Why: All the focus this season in Colorado will be on newly-acquired netminder Semyon Varlamov, who arrived in a controversial trade with Washington. The Avs gave up a first round draft pick in the deal and for a team that finished 14th last season, it's a huge risk. But it's easy to forget this team made the playoffs just two years ago. Matt Duchene is a year older and wiser and Paul Stastny, at 25, should bounce back from a disappointing 57-point season. The team lost offense from the blueline in trading John-Michael Liles to the Maple Leafs, but went big and defensive in signing Jan Hejda. A lot is up in the air and on the line in Colorado, but we have them pegged as the second-best team in a weak Northwest Division - just falling short of a playoff spot.



Why: Call them too small or say they have too many support players without any stars, but the Montreal Canadiens have found a way to win and have been a playoff team in each of the past four seasons. Roman Hamrlik and James Wisniewski were lost off the back end to free agency, but the team is hoping the emergence of Alexei Emelin will help shore up the depth of the blueline. Returning from extended injuries last season are Andrei Markov and Josh Gorges, two top-four defensemen who will greatly influence how the Habs do. Up front, Mike Cammalleri and Tomas Plekanec pull the load, but questions surrounding size will surely pop up during the team's first slump despite the addition of Erik Cole. Carey Price put together a Vezina-type season in 2010-11, a performance the Habs need him to duplicate.

Why: If there's one thing the hockey world has learned it's that you can never completely count out the Nashville Predators. A model of the team game, Nashville had its best season in 2010-11 by making it to the second round of the playoffs and were able to keep their franchise defenseman, Shea Weber, around for at least one more season. They did lose Joel Ward and a couple other support crew in the off-season, but it will be interesting to see what someone such as the newly-acquired Niclas Bergfors can bring to the table. Pekka Rinne will surely be one of the league's best again and Nashville will live and die by how few goals it allows. Once again, the offense will be by committee. While we're predicting a little fall-off in the regular season, coach Barry Trotz won't let his team fall out of the playoff picture.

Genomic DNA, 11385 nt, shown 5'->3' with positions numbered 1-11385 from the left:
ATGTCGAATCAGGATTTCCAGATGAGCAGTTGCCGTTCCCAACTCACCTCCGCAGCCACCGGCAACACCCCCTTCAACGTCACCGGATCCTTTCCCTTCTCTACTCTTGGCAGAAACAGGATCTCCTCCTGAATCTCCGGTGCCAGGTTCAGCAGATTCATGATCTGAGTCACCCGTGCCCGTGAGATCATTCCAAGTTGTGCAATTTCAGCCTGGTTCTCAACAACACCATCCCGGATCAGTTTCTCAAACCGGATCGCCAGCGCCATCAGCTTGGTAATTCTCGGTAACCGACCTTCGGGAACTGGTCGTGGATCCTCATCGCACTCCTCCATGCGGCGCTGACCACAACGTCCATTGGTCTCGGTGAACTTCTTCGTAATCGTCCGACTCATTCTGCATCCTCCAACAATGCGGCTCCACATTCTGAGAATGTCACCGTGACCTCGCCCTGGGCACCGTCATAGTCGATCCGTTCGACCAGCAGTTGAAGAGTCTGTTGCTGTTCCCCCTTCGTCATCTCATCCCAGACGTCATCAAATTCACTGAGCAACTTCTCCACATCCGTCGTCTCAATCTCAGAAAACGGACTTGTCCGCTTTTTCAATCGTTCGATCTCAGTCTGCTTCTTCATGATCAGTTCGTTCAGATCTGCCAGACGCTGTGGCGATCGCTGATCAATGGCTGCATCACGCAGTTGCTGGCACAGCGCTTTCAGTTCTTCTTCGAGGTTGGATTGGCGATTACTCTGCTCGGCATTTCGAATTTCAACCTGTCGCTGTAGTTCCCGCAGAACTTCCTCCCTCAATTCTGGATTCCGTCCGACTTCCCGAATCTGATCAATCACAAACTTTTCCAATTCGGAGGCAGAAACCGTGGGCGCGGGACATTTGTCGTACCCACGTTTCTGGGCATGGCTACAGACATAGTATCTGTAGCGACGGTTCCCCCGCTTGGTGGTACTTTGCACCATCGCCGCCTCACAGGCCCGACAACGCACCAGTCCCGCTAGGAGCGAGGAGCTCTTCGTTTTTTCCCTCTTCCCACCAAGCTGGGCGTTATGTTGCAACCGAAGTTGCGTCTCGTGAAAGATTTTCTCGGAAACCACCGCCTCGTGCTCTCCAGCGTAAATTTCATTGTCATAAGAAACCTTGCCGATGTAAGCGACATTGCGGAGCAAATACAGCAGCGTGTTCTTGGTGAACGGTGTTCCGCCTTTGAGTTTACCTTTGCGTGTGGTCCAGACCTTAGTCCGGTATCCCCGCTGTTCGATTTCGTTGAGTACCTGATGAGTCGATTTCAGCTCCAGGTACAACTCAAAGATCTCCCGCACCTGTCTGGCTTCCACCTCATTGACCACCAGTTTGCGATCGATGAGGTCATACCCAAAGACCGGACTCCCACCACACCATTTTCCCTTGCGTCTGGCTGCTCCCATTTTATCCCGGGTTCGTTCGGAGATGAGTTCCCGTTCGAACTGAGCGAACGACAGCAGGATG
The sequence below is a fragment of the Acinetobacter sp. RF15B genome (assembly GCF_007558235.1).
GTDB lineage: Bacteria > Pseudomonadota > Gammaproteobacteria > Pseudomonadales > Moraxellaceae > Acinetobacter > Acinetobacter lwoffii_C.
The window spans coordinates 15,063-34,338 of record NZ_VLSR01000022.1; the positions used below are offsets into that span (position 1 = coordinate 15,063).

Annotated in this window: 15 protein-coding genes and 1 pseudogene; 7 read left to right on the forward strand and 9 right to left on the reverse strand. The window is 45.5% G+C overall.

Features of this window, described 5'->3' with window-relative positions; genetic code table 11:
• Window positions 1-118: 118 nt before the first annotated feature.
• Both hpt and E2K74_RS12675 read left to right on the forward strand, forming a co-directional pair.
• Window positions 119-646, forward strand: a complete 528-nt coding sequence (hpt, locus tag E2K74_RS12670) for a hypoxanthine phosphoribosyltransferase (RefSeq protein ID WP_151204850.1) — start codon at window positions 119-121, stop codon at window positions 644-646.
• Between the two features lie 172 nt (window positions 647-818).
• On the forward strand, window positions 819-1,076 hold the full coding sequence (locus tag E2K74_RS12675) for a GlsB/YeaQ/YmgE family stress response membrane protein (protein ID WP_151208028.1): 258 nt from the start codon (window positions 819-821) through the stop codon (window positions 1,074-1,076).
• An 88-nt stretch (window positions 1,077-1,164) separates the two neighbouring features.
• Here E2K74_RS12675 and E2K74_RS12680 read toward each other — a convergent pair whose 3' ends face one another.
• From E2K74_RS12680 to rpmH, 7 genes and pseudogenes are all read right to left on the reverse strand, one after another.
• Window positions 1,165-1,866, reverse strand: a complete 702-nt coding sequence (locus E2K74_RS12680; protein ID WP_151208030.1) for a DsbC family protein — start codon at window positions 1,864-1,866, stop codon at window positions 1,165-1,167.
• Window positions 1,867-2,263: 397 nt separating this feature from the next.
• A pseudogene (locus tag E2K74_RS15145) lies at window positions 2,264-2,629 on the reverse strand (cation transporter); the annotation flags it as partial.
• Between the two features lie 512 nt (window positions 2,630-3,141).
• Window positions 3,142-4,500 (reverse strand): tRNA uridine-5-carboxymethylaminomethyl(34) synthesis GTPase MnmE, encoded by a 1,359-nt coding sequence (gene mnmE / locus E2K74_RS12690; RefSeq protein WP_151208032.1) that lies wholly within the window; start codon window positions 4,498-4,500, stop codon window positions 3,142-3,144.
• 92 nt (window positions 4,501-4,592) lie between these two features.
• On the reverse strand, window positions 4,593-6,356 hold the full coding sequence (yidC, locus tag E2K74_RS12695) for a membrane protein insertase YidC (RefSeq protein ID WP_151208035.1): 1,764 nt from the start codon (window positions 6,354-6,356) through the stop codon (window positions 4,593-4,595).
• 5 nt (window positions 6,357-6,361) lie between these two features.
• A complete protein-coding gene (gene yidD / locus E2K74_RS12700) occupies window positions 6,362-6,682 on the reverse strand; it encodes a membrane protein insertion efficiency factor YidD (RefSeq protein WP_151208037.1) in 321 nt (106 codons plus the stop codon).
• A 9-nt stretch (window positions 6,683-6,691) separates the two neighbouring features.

Why: One of the best defensive teams in the NHL last season backed by one of the game's elite goalies in Henrik Lundqvist, the young blueline led by Marc Staal and Dan Girardi will take another step forward in 2011-12. The area the Rangers needed improvement on was offense and that was addressed by adding the summer's top free agent, playmaking center Brad Richards. How much will Richards help the Blueshirts? Well, he doesn't automatically make them a powerhouse, but the thought of him alongside sniper Marian Gaborik is tantalizing. The Rangers can't be worse after improving their greatest need, but also won't jump too far ahead of where they were a year ago.